If government agencies involved in the investigation stick to their announced preference for physical rather than circumstantial evidence, an answer to what actually–as opposed to what almost certainly–occurred aboard Flight 800 could be a long time in coming: 10 days of searching after the crash recovered only a little more than 1% of the plane. Analysis of even that tiny bit of evidence prompted a flurry of confusing news stories. Early in the week, CNN reported that a mobile vapor detector had picked up a very faint positive reading for explosive residue on a piece of a wing. But when the piece was flown to the FBI lab in Washington and subjected to more tests, the final results were negative.

News reports also asserted that investigators had found “pitting” on pieces of the plane’s skin. Pitting is often seen in metal subjected to the high temperatures and velocities of an explosive blast. But in this case, sources tell TIME, it could simply have been caused by parts banging together as they fell. The FBI and NTSB want more samples before they assert that the flight was bombed.

The announcement, if and when it comes, that someone did place explosives aboard the flight will not necessarily segue smoothly into a swiftly paced whodunit. An hour after Flight 800 went down on July 17, the CIA’s operations center at the agency’s Langley, Virginia, headquarters summoned senior officials back to their offices. Within hours, secret cables went out to every CIA station in the world, ordering case officers to hit the streets and begin shaking down sources for leads. But there are many to check. Sources tell Time that the CIA has begun investigating the other stops that the TWA plane made up to two days before it left the Athens airport for New York City. That is because terrorists can now build timers to explode a bomb as much as 48 hours later.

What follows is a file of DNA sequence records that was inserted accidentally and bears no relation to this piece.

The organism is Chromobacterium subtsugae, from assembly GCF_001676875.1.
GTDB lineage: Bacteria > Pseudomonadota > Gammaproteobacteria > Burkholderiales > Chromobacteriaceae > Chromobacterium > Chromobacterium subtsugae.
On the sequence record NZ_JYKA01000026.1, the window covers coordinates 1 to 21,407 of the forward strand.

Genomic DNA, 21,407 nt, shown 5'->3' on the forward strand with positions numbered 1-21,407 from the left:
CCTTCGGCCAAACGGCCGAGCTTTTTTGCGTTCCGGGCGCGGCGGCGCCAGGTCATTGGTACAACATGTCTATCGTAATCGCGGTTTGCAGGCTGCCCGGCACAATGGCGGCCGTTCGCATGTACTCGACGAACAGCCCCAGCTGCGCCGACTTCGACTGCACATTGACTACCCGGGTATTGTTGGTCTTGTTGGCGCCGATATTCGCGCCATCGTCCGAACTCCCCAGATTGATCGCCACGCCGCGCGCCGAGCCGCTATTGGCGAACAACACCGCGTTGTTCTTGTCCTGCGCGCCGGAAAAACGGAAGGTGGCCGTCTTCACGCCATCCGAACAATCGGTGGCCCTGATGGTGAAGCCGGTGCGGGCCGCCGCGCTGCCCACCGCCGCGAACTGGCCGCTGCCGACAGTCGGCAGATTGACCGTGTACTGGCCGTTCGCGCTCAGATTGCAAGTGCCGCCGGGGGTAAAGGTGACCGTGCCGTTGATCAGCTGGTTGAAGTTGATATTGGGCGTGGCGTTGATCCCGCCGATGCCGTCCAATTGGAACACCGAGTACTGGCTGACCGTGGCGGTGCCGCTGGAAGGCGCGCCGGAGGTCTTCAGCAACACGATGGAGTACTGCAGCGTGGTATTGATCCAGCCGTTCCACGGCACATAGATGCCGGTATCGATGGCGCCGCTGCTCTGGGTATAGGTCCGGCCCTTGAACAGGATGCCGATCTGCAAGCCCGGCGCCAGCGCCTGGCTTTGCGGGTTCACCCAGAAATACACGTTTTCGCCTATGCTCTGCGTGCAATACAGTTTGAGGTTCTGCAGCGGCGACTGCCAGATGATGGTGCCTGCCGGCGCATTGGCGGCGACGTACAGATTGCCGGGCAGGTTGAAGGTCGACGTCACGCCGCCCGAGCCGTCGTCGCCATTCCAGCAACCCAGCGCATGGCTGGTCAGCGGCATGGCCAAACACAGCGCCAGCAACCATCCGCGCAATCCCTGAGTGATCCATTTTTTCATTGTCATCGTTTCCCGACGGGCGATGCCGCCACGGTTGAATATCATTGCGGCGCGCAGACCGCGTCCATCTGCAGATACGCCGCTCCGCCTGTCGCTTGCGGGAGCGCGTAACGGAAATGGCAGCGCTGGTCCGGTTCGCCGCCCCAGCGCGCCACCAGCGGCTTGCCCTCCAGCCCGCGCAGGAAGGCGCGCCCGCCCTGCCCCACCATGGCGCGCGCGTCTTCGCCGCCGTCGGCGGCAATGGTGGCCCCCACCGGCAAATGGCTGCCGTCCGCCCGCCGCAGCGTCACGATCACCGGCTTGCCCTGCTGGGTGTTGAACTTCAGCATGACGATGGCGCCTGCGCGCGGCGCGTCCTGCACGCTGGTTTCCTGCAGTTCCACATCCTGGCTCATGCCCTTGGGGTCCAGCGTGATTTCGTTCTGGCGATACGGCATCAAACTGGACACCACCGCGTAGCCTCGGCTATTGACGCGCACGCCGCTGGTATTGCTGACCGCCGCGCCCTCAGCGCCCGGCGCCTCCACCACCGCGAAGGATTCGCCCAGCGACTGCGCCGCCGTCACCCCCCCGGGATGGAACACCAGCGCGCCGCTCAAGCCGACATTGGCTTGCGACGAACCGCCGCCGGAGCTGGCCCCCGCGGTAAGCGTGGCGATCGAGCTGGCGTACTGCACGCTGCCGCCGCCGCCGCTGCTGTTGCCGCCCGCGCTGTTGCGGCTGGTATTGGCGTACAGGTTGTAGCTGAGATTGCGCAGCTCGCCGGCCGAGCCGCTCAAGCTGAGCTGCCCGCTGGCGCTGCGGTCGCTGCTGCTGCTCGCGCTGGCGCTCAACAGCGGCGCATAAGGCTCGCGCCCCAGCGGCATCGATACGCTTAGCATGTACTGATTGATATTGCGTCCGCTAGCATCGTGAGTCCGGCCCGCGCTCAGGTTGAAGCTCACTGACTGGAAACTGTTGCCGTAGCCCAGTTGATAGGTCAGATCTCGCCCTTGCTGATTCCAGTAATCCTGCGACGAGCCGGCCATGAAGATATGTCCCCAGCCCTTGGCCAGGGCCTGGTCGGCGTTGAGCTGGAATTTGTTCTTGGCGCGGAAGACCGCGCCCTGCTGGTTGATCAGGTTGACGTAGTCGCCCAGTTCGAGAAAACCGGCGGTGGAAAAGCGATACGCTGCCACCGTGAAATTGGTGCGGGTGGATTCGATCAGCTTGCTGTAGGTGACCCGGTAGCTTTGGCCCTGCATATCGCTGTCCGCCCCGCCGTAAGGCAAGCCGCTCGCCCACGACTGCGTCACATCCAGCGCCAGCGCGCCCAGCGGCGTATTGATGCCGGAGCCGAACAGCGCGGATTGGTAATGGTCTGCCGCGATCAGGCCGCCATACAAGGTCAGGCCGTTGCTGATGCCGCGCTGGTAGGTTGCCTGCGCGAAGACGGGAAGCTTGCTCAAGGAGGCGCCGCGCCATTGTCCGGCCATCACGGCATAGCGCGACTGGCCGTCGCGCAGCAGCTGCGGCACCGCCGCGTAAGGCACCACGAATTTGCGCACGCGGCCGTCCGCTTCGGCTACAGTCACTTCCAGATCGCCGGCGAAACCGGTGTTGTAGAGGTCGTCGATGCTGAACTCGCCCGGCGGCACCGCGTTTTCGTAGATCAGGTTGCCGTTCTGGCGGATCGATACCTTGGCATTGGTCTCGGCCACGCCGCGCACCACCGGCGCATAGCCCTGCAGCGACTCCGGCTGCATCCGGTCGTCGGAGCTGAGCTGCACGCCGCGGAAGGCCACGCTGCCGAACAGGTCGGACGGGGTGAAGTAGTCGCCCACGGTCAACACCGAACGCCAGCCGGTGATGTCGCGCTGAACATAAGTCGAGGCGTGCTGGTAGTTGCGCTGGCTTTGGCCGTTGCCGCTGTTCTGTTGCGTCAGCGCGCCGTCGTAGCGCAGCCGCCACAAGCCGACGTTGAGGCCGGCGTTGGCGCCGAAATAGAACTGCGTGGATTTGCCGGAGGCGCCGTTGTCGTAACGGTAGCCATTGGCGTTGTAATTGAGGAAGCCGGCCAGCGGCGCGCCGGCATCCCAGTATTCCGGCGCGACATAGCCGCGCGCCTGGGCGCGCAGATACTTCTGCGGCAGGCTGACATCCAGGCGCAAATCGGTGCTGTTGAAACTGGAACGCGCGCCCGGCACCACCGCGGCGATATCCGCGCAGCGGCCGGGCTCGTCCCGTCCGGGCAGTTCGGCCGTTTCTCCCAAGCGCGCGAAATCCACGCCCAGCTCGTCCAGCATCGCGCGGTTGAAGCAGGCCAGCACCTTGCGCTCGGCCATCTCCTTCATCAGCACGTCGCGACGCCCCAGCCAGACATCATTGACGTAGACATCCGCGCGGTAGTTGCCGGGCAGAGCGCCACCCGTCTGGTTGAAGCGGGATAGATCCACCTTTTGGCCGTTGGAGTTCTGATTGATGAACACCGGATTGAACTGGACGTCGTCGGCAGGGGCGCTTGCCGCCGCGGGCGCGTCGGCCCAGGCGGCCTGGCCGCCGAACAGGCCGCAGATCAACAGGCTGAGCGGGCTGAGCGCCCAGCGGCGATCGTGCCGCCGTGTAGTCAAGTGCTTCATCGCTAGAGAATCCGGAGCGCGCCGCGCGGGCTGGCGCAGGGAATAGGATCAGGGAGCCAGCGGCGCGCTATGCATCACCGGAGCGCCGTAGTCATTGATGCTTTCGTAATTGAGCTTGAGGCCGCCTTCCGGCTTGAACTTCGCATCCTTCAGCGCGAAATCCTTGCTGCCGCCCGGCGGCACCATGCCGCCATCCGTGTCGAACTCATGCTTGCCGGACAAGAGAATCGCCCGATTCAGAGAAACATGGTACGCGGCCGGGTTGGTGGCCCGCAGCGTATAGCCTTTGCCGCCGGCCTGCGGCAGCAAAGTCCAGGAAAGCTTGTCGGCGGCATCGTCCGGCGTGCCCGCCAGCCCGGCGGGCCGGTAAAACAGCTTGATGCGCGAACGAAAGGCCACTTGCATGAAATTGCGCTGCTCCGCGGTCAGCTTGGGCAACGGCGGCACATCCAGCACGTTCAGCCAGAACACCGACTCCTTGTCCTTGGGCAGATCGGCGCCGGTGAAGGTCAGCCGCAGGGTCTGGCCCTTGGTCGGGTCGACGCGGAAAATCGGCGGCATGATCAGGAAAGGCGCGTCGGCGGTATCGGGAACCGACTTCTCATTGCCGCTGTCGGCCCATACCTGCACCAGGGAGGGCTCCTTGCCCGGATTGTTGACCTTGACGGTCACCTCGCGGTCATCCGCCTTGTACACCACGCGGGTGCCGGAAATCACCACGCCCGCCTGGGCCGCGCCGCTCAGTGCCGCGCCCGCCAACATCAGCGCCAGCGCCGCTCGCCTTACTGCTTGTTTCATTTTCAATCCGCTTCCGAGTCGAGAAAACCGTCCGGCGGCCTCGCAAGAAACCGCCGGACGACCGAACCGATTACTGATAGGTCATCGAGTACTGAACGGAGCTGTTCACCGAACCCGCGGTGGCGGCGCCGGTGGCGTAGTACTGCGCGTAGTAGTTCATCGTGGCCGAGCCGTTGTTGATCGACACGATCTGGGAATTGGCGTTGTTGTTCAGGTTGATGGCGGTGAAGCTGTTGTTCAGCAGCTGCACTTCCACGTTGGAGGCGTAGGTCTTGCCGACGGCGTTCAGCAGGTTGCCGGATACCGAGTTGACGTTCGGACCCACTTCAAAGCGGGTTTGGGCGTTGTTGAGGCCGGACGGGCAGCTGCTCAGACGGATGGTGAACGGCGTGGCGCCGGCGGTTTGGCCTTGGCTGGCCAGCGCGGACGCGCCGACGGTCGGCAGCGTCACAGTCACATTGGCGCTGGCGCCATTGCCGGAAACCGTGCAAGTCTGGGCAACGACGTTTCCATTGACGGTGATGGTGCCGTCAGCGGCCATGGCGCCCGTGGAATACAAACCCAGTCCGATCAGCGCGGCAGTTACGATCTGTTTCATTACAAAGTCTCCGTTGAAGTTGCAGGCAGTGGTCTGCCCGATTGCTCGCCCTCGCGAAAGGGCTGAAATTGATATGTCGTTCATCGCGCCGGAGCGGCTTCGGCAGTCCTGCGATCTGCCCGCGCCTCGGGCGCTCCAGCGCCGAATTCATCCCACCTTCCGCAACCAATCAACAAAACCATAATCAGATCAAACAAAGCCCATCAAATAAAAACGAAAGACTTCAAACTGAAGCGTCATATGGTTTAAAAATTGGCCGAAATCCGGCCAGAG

Such long-range problems seemed beside the immediate point to many of the relatives of TWA Flight 800’s victims. Housed in the Ramada Plaza Hotel near New York City’s John F. Kennedy International Airport, where the fatal flight began, they spent the week mourning their dead and growing restive as the slow, difficult recovery of bodies from the crash site dragged on. Early in the week, contradictory progress reports from the county, city, state and federal teams investigating the disaster, relayed by a host of concerned public officials, drove some of the relatives past frustration into outrage. During a near mutinous news conference involving some of the relatives on Tuesday, Max Dadi, who lost his brother Marcel, a celebrated French musician, in the crash, cried out, “We don’t care about what caused everything! We want our bodies!”

On Thursday, President Clinton and the First Lady visited the relatives at the hotel. The Clintons talked with groups and individuals among the 400 people present, hearing occasional complaints and being shown snapshots of still missing loved ones. In his speech to the group at large, the President said he was not happy with the job that had been done in keeping family members informed about the investigation. He promised that henceforth all news would be coordinated and then conveyed through the office of James Lee Witt, director of the Federal Emergency Management Agency.